Root Cause: Understanding the ‘Why’ Behind Behavioral Health
This article appeared in the Vail Daily on October 20, 2020 and first appeared in Vail Health Magazine, which is produced in partnership with Colorado Mountain News Media. Pick up a copy for free at locations around the valley or go to vailhealthmagazine.org to read the digital version.
What makes someone healthy? Is it the numbers measured in blood pressure, heart rate, cholesterol and body weight? Or is it the wellbeing of the body, mind and spirit?
Increasingly, patients are seeking treatment for conditions related to behavioral health — issues that can include depression or anxiety, weight loss or diabetes management, and quitting smoking, drinking or drugs. As a result, health care is moving beyond the numbers, and integrated behavioral health care is becoming the gold standard.
Mental health is a key component in this puzzle. Though we all have “down days” or “feel blue” now and then, some people experience persistent, debilitating and devastating depression, anxiety or mental illness.
While there isn’t one reason why people experience metal health challenges, most can be traced back to a combination of factors, both biological and environmental, including genetics and biology, life experiences and external factors. However, by understanding the causes, behavioral health care providers can work to unlock the right treatment, or combination of treatments, for each person.
How Genes Can Impact Mental Health
Does mental illness run in families?
Is there a gene that determines whether or not an individual will suffer from mental health problems?
Yes and no.
“Even though we have lots of research on the root causes of mental illness, whether it’s depression or anxiety, for instance, it’s almost impossible to link it to one thing,” explains Dr. Casey Wolfington, licensed psychologist and community behavioral health director for Eagle Valley Behavioral Health (EVBH). “We’re such complex creatures and so much of who we are is a combination of both our genetics and what we experience as humans.”
Genes may play some part in mental health disorders, but it’s not as straightforward. Instead, mental health disorders like depression and anxiety are what Dr. Marshall Thomas, director of the Johnson Depression Center at the University of Colorado and the medical advisor to EVBH, calls a polygenic disorder: There are multiple effects based on multiple genes. To add to the mix, there’s also a gene environment interaction that doctors believe starts even before you’re born — a mother’s stress hormones can actually trigger certain things in a baby’s genes prenatally.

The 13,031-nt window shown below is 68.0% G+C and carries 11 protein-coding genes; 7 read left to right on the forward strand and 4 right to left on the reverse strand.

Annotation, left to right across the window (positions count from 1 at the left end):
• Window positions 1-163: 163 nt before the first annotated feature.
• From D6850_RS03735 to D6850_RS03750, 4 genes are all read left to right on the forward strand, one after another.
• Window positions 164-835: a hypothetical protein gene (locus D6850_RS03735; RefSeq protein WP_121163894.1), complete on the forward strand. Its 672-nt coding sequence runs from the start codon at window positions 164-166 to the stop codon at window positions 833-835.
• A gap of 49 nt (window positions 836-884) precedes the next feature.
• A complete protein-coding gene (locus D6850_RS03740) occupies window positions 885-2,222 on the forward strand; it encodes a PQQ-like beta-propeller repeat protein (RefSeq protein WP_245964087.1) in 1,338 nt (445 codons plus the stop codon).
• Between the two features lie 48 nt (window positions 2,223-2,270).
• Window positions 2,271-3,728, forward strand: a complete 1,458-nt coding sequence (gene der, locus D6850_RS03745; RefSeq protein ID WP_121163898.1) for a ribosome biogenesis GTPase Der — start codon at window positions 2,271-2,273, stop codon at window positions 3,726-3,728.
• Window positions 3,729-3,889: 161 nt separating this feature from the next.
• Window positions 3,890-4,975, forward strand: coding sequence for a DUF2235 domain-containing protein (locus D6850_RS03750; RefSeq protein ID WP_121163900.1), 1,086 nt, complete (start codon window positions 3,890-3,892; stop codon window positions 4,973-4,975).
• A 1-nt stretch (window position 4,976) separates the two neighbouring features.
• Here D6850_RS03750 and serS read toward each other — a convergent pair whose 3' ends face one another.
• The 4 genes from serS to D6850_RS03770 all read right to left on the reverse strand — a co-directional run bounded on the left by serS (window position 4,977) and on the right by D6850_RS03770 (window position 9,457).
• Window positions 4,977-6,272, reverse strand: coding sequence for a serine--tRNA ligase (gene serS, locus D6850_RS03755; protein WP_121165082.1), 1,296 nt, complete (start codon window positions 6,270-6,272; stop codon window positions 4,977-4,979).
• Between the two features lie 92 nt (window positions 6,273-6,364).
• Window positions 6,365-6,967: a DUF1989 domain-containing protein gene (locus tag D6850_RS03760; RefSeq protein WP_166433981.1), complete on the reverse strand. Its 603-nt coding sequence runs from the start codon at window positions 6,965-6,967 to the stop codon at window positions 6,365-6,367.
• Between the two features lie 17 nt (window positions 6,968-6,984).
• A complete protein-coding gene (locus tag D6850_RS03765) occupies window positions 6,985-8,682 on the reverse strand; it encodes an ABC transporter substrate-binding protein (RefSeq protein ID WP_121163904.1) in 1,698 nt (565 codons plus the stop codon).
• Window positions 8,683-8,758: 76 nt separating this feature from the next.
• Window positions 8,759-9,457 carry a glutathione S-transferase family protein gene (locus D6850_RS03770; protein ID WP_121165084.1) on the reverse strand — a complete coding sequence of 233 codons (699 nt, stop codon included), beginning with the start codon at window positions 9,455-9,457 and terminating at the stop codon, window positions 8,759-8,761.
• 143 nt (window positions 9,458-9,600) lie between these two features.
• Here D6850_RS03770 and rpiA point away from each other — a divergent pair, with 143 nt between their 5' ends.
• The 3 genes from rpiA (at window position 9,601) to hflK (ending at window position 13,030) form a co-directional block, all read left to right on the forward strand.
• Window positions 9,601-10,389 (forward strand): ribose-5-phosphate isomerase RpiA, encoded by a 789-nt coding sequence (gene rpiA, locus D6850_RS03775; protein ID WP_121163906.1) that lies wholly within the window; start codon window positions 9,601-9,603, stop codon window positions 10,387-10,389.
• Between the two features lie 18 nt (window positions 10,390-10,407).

“Your genes aren’t static. They’re turned on and turned off by the environment, especially by trauma and stress,” Dr. Thomas explains. “So there’s a huge role that the environment plays on who ends up depressed, who ends up with certain chronic diseases.”
In other words, there may be genes that indicate mental health issues like depression, bipolar disorder or schizophrenia, but just because those genes exist doesn’t mean that those illnesses will manifest.
There is also some indication that families can have a predisposition for certain mental illnesses, like depression or bipolar disorder.
“For example, with depression, if you have a first-degree relative (like a mother or sibling) with major depression, you’ve got a 10% chance of having major depression yourself,” Dr. Thomas says. “It’s not 100%, it’s 10%. If you look at the general population, that’s probably 5%. So that genetic predisposition puts you at increased risk.”
As a result, the ability to reduce or alleviate stressors in the environment can play a major factor in preventing depression, or mitigating the effects of depression, if you’re genetically predisposed to the condition.
“If you take appropriate care and practices to help mitigate environmental stressors like early loss and trauma, you’re less likely to actually manifest depression,” Dr. Thomas says.
This is positive news. Just because there are genetic indicators or family history, experiencing a mental health challenge is not a foregone conclusion. Instead, our environment and our connections to other people can not only make a difference in our own lives, but we can make a difference in other people’s lives.
“That should be where a lot of our attention is: How do you get upstream with this and create nurturing environments either in the family or in the community that mitigate stress in kids and help them not walk into adolescence or adulthood with a body that’s already had all the stress genes turned on to set them up for anxiety and depression and substance abuse?” Dr. Thomas questions.
Nurture Versus Nature
These environmental stressors — everything from loss to trauma and abuse — can play a huge role in behavioral health.
“There are studies where they count how many adverse childhood events someone has,” Dr. Thomas says. “And the research shows there’s a direct correlation between the high number of adverse events that happened in childhood and the instances of medical illness and psychiatric instances.”
As a result, creating nurturing and supportive environments, both in the home and in the community, is crucial for creating positive behavioral health. This is where the importance of relationships comes in.
Research has linked the number of connections that one person has to his/her resilience and ability to overcome difficult times or obstacles in life. This goes beyond the early years. In addition to having strong relationships at home, it’s important to have other connections — at school, in the workplace and in your social life. Your support group doesn’t only help when uncontrollable situations occur, but it can also create positive influences throughout life.